survivorship clauses can cause confusion and unintended consequences if not properly drafted

When survivorship clauses can cause confusion!

Sometimes, the problems that arise from a will aren’t about whether the person who made the will had the capacity to do so, or whether they were unduly influenced by someone else. Sometimes, the problems come from the way the will was drafted – and even properly drafted wills can cause problems in some circumstances. This happened in the case of Jump & Jones v Lister [2016] EWHC 2160 where the survivorship clauses in mirror wills caused problems when husband and wife died at the same time.

The facts in Jump & Jones v Lister

Mr and Mrs Winson, the uncle and aunt of the claimants in this case, were both found dead at their home. It was impossible to tell who had died first. They had left mirror wills which left everything to each other, but if that gift failed (because one of them had already died), then the wills

  • Made provision for the disposal of their personal property
  • Left legacies to the same named individuals and charities, amounting in total to £214,500
  • Left the residue to their nieces – the claimants.

Mr Winson was the younger of the deceased couple so the court applied the rule in section 184 of the Law of Property Act 1925, and presumed that he died after his wife. Mrs Winson’s will included a ‘survivorship clause’ which required any person to survive her by 28 days in order to inherit under her will. As a result, it was decided that

  • There was no ambiguity in the survivorship clause and no attempt to clarify that Mr Winson would be excluded from the survivorship clause
  • The rule of ‘commorientes’ in the Law of Property Act 1925 meant that Mr Winson was presumed to have died after Mrs Winson, but nevertheless, he had not survived for 28 days after his wife’s death
  • The legacies were therefore paid out twice – once under Mrs Winson’s will, and then under Mr Winson’s will.

Survivorship clauses

Survivorship clauses are common in wills. As in this case, they will usually require the beneficiaries under a will to survive for a specific ‘survivorship’ period after the testator (the person who made the will) has died. If the beneficiary does die before the end of the period, he or she is treated as having predeceased the testator, so the inheritance is distributed accordingly. Including a survivorship clause in your will means you can avoid the situation where assets go through probate more than once in a relatively short space of time.  It also allows you to maintain a degree of control over how your estate is distributed onwards after your death. If your property passes to someone who then also dies quickly afterwards, your property is then essentially distributed onwards according to that beneficiary’s will (or their intestacy).

Obviously, survivorship clauses cannot prevent assets eventually being dispersed onwards, but they can restrict onward distribution in the initial period following a testator’s death. The problem in this case was that because the couple died at the same time, and certainly within 28 days of each other, the survivorship clause was not satisfied. Mrs Winson was deemed to die first, and because her husband did not survive her by 28 days, he was treated as having died before her. This meant that the clauses relating to personal property, the gifts to individuals and charities all applied. Then, when dealing with Mr Winson’s will, the same situation arose – although this time because Mrs Winson had actually pre-deceased her husband (at least for these purposes). The result was a double inheritance for the individuals and charities in receipt of specific legacies.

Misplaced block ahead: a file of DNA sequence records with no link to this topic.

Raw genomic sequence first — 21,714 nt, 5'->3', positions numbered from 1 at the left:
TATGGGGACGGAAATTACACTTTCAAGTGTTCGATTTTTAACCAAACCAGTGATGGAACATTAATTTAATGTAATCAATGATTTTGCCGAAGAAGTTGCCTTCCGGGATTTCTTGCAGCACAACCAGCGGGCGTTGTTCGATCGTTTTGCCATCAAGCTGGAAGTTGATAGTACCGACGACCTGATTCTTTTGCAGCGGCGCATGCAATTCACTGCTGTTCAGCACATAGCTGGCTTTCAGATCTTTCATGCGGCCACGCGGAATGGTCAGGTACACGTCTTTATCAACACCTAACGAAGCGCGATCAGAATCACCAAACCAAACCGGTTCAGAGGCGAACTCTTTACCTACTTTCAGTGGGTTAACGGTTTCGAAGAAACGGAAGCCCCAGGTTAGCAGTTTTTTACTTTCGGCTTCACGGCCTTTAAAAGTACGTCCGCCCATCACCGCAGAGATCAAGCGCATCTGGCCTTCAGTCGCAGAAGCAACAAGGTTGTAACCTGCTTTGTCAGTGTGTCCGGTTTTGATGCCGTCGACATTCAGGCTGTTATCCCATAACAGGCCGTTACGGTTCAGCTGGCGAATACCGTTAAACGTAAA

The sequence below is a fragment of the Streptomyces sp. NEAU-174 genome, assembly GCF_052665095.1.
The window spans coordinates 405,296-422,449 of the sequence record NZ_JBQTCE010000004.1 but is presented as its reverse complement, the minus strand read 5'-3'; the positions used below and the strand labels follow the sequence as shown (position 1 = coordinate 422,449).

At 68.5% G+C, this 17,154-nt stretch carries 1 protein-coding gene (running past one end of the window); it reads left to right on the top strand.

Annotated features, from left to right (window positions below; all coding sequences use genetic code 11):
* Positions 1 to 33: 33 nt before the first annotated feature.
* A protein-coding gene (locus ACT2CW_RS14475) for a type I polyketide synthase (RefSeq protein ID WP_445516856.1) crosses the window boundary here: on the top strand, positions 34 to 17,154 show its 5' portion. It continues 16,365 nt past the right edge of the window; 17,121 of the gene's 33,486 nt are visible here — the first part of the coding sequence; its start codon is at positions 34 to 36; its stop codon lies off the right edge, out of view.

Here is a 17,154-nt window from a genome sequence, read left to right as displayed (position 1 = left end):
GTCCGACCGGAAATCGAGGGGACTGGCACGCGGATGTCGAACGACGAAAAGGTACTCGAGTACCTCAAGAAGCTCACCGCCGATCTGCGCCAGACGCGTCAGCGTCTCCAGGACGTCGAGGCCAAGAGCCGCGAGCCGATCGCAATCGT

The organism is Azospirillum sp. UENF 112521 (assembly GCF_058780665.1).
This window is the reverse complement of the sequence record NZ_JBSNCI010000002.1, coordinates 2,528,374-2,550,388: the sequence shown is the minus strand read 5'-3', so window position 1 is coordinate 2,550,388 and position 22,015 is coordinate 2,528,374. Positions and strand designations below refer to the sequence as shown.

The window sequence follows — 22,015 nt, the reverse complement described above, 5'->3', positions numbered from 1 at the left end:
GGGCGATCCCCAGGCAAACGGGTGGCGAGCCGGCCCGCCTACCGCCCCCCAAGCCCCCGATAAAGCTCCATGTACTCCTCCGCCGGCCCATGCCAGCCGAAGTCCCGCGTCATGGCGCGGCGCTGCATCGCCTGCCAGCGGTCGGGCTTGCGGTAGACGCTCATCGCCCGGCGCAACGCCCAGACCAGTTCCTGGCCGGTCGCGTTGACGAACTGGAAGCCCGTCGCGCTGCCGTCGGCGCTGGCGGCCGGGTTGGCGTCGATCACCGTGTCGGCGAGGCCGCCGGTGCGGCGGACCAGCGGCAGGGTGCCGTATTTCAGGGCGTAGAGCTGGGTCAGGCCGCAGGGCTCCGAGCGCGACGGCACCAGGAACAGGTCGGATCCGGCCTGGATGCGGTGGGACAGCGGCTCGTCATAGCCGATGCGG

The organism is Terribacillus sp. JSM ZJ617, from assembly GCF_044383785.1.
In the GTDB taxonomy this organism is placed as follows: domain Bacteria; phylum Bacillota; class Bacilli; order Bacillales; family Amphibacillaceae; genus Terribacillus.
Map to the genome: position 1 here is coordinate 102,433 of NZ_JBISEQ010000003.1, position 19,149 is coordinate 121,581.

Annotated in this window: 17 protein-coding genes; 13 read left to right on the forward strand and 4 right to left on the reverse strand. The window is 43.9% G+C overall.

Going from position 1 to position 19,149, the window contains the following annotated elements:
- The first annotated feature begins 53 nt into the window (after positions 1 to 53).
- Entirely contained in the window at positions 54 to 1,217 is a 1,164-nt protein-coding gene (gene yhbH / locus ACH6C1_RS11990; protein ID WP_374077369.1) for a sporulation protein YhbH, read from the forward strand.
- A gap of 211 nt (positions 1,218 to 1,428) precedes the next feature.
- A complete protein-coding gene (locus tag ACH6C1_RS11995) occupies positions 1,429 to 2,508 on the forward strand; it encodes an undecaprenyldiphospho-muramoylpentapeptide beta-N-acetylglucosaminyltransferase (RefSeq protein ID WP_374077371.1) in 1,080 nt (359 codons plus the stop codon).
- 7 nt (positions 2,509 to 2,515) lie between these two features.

The legal case here was brought by the nieces/executrices who argued that this was the case – and the pecuniary legacies should, on the proper construction of the will, be paid twice. The defendant solicitors, who had drafted the wills, argued that the survivorship clause should not have applied, with the result that the pecuniary legacies should only have been paid once.

Take care drafting your wills!

Although here at Willclaim Solicitors we do not draft wills, we often see the results of poor drafting, or the fall out from when a will has been drafted without proper care to what is going on at the time. The consequences of a will dispute can be long lasting, so we would always advise taking proper legal advice when drafting your will to avoid heartache for your family, friends and other beneficiaries. If you find that you are concerned about the contents of a will – either because of how it has been drafted, or because you think something untoward has happened in the preparation of the will, get in touch. We are experts in will disputes and will be able to advise you on your position.